Nora Deserves Better than Torvald

         Nora is an outstanding young woman in Henrik Ibsen's 1879 A Doll's House, filmed twice in 1973 by Joseph Losey and Patrick Garland respectively. She (Jane Fonda/Claire Bloom) is much smarter and brighter than to put up with Torvald's (David Warner/Anthony Hopkins) behavior. What Torvald is doing to Nora is a bunch of crap. There are many reasons why I believe that Nora should leave and not go back to Torvald, and I hope that in this essay you will realize how much of a jerk that Torvald is and why Nora should not go back to him.

         For one, Torvald is very controlling. He tries to control every move that Nora makes. Nora can do so much better than a controlling guy. Torvald has no right to control Nora the way that he does. He tries to tell her everything to do and what she can and cannot eat and do. An example of this is evident when Nora tries to hide that she has been eating macaroons. He has told her that macaroons were not allowed in the house anymore. He should not care if she eats macaroons or not. It does not really matter. I can relate to Nora. I was in a controlling relationship once. He tried to tell me when I could go somewhere and when I had to be with him. He wanted me with him twenty-four hours a day, seven days a week, and that was not going to happen. I finally just told him to shove it, and got out of the relationship because I realized that I did not have to put up with that. I am my own person, and he had no right to control me like that.

         Next, Torvald did not give her any rights. This kind of goes along with that he was controlling. He did not allow her to go out and do anything, or to buy any presents unless she had permission from him. Torvald did not even allow Nora her rights to the mail. Only Torvald had a key to the mailbox on the inside of the door. Nora was so scared when the letter from Krogstad (Edward Fox/Denholm Elliot) came. She was scared that when Torvald read the letter and found out that Nora had borrowed some money, while forging her dead father's signature, from Krogstad that Torvald would go ballistic. She was right because he did not want Nora to borrow money or put him under Krogstad's thumb. If Nora had the key to that box, she could have taken the letter out before Torvald got it out of the box to read it. Nora could not do anything without Torvald's permission. This is absolutely absurd and not right. Women have the right to their own lives and should be treated well and not like slaves, squirrels, or housewives.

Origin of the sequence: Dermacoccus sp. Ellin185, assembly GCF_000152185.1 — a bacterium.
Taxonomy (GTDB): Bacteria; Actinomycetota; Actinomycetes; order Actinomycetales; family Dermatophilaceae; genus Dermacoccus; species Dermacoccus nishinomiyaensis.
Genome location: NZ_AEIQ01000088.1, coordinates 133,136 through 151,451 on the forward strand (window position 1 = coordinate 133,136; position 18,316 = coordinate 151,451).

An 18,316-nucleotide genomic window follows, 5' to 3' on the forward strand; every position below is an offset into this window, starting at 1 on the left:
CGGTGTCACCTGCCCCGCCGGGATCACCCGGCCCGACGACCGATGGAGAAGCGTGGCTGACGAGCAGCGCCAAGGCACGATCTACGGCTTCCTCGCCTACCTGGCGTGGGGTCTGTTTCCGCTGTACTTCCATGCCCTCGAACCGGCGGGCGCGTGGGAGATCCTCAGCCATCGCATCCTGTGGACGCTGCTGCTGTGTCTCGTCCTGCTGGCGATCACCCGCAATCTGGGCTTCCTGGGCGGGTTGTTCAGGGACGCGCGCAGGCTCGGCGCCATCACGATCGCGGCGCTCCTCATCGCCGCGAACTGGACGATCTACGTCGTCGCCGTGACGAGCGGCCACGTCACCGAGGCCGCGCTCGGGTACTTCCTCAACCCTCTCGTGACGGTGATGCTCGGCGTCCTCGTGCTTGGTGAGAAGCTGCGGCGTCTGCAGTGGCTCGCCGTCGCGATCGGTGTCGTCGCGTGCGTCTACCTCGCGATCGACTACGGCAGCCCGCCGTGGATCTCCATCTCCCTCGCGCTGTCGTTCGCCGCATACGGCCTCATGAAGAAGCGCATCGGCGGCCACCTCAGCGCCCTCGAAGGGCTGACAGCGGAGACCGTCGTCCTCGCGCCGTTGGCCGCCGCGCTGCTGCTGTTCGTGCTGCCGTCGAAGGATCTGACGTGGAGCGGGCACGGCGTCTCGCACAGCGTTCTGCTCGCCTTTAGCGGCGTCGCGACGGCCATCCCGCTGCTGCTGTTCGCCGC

Also, Torvald treats Nora like a doll. Torvald makes the house that he and Nora live in look like a doll's house. He tries to make the house look all critiqued and weird. Also, he treats Nora like a doll calling her his "little squirrel" and expecting her to come running every time that he says that, and also Claire Bloom's Nora does that little squirrel nose and squirrel noise every time that she wants something from Torvald. Also, he treats Nora as if she is fragile and does not allow her to go out and do anything. If I were in her situation and my husband treated me like a doll, and made my house look like a doll's house, I would leave in a minute. I do not want to be treated badly, but I also do want to have some rights.

         Finally, Torvald does not understand anything. First of all, Torvald does not understand why Nora borrowed the money. Nora borrowed the money for him because he was sick and Doctor Rank (Trevor Howard/Ralph Richardson) thought that he needed to go somewhere warm. Every reason she borrowed the money was for him, but Torvald did not understand that. Torvald also, got even madder because Nora had forged her father's signature. I can understand that, but she was doing it so that she could borrow the money, so that Torvald could get better. David Warner's Torvald gets surly; but Anthony Hopkins' Torvald yells at her, calls her a stupid woman and hits her.

         In conclusion, I believe that Torvald is just a selfish, controlling man. Nora does not need a man that is selfish and controlling. She should be allowed to be her own person and do what she wants. She is human and makes mistakes, and Torvald should love her for who she is, not what she has done.

Michelle Loveridge

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